View synonyms for rat


[ rat ]


  1. any of several long-tailed rodents of the family Muridae, of the genus Rattus and related genera, distinguished from the mouse by being larger.
  2. any of various mammals similar to or related to the long-tailed rodents of the genus Rattus.
  3. Slang. a scoundrel.
  4. Slang.
    1. a person who abandons or betrays their party or associates, especially in a time of trouble.
    2. a scab laborer.
  5. Slang. a person who frequents a specified place: gym rats.

    a mall rat;

    gym rats.

  6. a pad with tapered ends formerly used in women's hairstyles to give the appearance of greater thickness.


  1. rats, Slang. (an exclamation of disappointment, disgust, or disbelief.)

verb (used without object)

, rat·ted, rat·ting.
  1. Slang.
    1. to desert one's party or associates, especially in a time of trouble.
    2. to turn informer; squeal:

      He ratted on the gang, and the police arrested them.

    3. to work as a scab.
  2. to hunt or catch rats.

verb (used with object)

, rat·ted, rat·ting.
  1. to make (the hair) appear thicker by use of a small pad of material or by teasing.

verb phrase

  1. Slang. to inform on:

    He ratted out his partners in exchange for a lighter sentence.


/ ræt /


  1. any of numerous long-tailed murine rodents, esp of the genus Rattus , that are similar to but larger than mice and are now distributed all over the world See also brown rat black rat
  2. informal.
    a person who deserts his or her friends or associates, esp in time of trouble
  3. informal.
    a worker who works during a strike; blackleg; scab
  4. slang.
    an informer; stool pigeon
  5. informal.
    a despicable person
  6. smell a rat
    to detect something suspicious


  1. informal.
    intrusually foll byon
    1. to divulge secret information (about); betray the trust (of)
    2. to default (on); abandon

      he ratted on the project at the last minute

  2. to hunt and kill rats

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Derived Forms

  • ˈratˌlike, adjective

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Other Words From

  • rat·like adjective

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Word History and Origins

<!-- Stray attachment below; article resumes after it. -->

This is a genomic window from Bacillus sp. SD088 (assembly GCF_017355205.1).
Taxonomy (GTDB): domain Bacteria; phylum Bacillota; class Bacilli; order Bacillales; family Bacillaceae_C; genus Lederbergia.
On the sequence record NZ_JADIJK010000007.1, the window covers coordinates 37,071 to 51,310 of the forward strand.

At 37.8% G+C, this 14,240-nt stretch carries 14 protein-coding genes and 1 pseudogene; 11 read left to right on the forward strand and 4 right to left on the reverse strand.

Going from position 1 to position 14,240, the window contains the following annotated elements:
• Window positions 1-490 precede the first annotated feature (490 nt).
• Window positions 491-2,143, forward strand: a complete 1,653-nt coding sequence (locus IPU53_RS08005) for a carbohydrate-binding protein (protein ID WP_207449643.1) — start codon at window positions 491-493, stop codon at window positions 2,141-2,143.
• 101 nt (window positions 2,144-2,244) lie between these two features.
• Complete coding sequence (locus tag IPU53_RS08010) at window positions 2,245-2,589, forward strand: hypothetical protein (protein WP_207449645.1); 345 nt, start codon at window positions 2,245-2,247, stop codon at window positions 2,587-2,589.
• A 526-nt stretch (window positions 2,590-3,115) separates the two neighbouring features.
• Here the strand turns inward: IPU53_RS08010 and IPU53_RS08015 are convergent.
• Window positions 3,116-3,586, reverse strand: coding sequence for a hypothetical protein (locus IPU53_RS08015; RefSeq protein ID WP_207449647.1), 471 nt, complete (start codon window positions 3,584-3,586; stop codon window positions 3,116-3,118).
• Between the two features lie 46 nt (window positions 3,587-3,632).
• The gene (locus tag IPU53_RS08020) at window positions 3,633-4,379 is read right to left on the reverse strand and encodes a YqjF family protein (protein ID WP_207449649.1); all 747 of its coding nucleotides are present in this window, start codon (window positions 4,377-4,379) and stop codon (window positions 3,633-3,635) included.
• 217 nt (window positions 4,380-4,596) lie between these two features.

Origin of rat1

First recorded before 1000; Middle English rat(t)te, Old English ræt; cognate with Dutch rat, German Ratz, Ratte

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Word History and Origins

Origin of rat1

Old English rætt ; related to Old Saxon ratta , Old High German rato

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Idioms and Phrases

  1. smell a rat, to suspect or surmise treachery; have suspicion:

    After noting several discrepancies in his client's story, the attorney began to smell a rat.

More idioms and phrases containing rat

  • like a drowned rat
  • smell a rat

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Example Sentences

Both groups produced similar hormone spikes when stressed, but in the juvenile rats, levels took much longer to return to normal.

The team has already been placing them in rats and primates.

From Fortune

Other researchers studied what happens when adolescent rats move into “enriched” environments.

Blueberry-fed rats spent almost 70 percent of their time exploring the new object, as expected of animals that recognized the old object.

Even if they find your trash can instead, he adds, “that’s necessarily going to support fewer rats.”

One rat had once fallen on his head, he said, during a rat raid of a local home.

Since rat root comes from a plant that grows on the edge of the lake there are concerns that the plant is carrying toxins.

Chief Adam offers us some of the local medicine called rat root.

The episode includes satirical images of crime-ridden, rat-infested slums overrun by child-biting monkeys.

A cabin filled with the Rat Pack and the ladies who loved them.

Next morning Judy shouted that there was a rat in the nursery, and thus he forgot to tell her the wonderful news.

He had repeated till he was thrice weary the statement that "the Cat lay on the Mat and the Rat came in."

Growling horribly, the enraged brute seized poor Pearson and shook him as a terrier dog shakes a rat.

I was here a little while ago and nobody answered my knock, though I could hear that typewriter going rat, tat, tat all the time.

Rat this pawn of the Eye may have been, but even a cornered rat will fight with the courage of a lion.


Definitions and idiom definitions from Unabridged, based on the Random House Unabridged Dictionary, © Random House, Inc. 2023

Idioms from The American Heritage® Idioms Dictionary copyright © 2002, 2001, 1995 by Houghton Mifflin Harcourt Publishing Company. Published by Houghton Mifflin Harcourt Publishing Company.